Toni Dog Pasternak
February 14, 1988 - October 18, 2000
Toni was a pound puppy from the Fairfax County Animal Shelter. (As a pound puppy, Toni highly recommended that all humans read The Adoption Option by Eliza Rubenstein and Shari Kalina, an excellent guide to choosing and raising a shelter dog.) She was initially adopted by our neighbors, the Pruschowskys. We met the Pruschowskys because Toni kept escaping and visiting us; we kept taking her back. One day they asked us if we'd be interested in having her move in with us. ("She's too much for the children." Hmm. We think it was the opposite.) We'd been thinking that Levi might like more company, so we agreed to a one week trial. Toni stayed for almost 12 years. Levi and Toni became great friends. Toni was, of course, the best girl-dog in the whole world.
Toni enjoyed playing with Levi. Dave had never seen dogs playing together, so when Levi and Toni would start wrestling in the living room, Dave got nervous. Soon, he was used to it. We knew that they played when we weren't home, because we'd come home to find the kitchen table (and the oval braided rug upon which it was situated) by the bathroom door instead of in the middle of the room. Toni was a bit of a toy-monger. When Levi would pick up a Nylabone, Toni would go take it. Levi, being the gentle, laid-back guy that he was, never retaliated. We tried giving each of them their own Nylabone, but Toni didn't want any old toy; she wanted the toy that the other dog had.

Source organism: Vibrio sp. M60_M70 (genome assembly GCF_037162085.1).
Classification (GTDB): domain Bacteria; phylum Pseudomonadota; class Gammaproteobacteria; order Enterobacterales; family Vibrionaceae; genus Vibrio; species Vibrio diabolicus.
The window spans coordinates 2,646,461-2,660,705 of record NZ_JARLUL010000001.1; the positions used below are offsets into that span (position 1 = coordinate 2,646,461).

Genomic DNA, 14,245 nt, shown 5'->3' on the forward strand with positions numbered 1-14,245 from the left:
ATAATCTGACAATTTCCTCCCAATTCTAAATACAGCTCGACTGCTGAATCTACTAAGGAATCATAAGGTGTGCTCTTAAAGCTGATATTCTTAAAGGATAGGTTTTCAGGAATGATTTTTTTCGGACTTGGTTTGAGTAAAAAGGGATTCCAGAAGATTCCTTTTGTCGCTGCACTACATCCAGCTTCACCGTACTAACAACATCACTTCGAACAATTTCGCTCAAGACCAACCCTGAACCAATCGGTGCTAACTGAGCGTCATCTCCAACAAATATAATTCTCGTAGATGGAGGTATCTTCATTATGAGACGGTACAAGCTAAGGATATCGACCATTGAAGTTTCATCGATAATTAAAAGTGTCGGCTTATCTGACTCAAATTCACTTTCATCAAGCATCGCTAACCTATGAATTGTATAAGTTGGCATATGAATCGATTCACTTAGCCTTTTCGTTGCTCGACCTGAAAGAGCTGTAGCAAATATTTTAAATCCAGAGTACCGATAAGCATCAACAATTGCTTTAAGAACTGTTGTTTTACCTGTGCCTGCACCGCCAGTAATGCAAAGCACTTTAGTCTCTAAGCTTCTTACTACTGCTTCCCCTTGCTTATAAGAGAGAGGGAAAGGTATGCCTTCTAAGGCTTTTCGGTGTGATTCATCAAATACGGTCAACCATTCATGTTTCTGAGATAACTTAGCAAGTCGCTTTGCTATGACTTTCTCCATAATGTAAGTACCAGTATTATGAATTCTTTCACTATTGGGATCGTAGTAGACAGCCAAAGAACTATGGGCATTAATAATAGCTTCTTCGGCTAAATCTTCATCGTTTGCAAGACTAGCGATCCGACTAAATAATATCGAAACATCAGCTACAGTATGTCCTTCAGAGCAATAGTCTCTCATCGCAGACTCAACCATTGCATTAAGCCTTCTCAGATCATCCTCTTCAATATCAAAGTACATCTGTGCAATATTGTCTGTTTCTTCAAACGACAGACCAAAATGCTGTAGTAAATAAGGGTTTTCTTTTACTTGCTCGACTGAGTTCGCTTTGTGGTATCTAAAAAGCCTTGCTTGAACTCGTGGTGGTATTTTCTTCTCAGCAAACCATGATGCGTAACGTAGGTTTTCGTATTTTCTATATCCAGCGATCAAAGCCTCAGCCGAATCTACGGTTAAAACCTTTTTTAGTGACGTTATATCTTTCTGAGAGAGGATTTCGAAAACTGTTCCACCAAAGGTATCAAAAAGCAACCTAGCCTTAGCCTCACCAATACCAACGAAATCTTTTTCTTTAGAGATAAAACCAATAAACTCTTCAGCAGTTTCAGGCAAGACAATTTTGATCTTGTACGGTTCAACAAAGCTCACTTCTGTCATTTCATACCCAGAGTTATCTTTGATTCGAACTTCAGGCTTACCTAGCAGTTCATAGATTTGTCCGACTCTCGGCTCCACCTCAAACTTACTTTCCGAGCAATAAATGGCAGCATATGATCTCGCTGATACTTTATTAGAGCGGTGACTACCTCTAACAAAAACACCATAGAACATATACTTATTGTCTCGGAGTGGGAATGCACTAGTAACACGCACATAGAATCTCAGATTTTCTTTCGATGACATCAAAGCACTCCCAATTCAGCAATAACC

Toni loved humans, too. Though she liked everyone (except one nasty neighbor whom she and Levi totally ignored), Toni chose certain special friends throughout her life. The first time my father visited us after Toni's arrival, Toni sat at his side and stared at him for hours. It was unusual, because she didn't bark or bat at him; she just stared. With others, she would bark, nose, or bat with her paws for proper attention. Her first neighbor-friend was Walker Larimer, our next door neighbor. Walker kept an immaculate yard, so he was often out working in it. Toni would go to the fence and bark until he came to pat her. She had him very well trained. After Walker moved to Ohio, Toni focused on our new neighbor on the other side, Inge. If Inge wasn't at home, Toni would stare at her door as if to will her there. Interestingly, when Inge moved away, Toni knew it; she never stared at Inge's door again.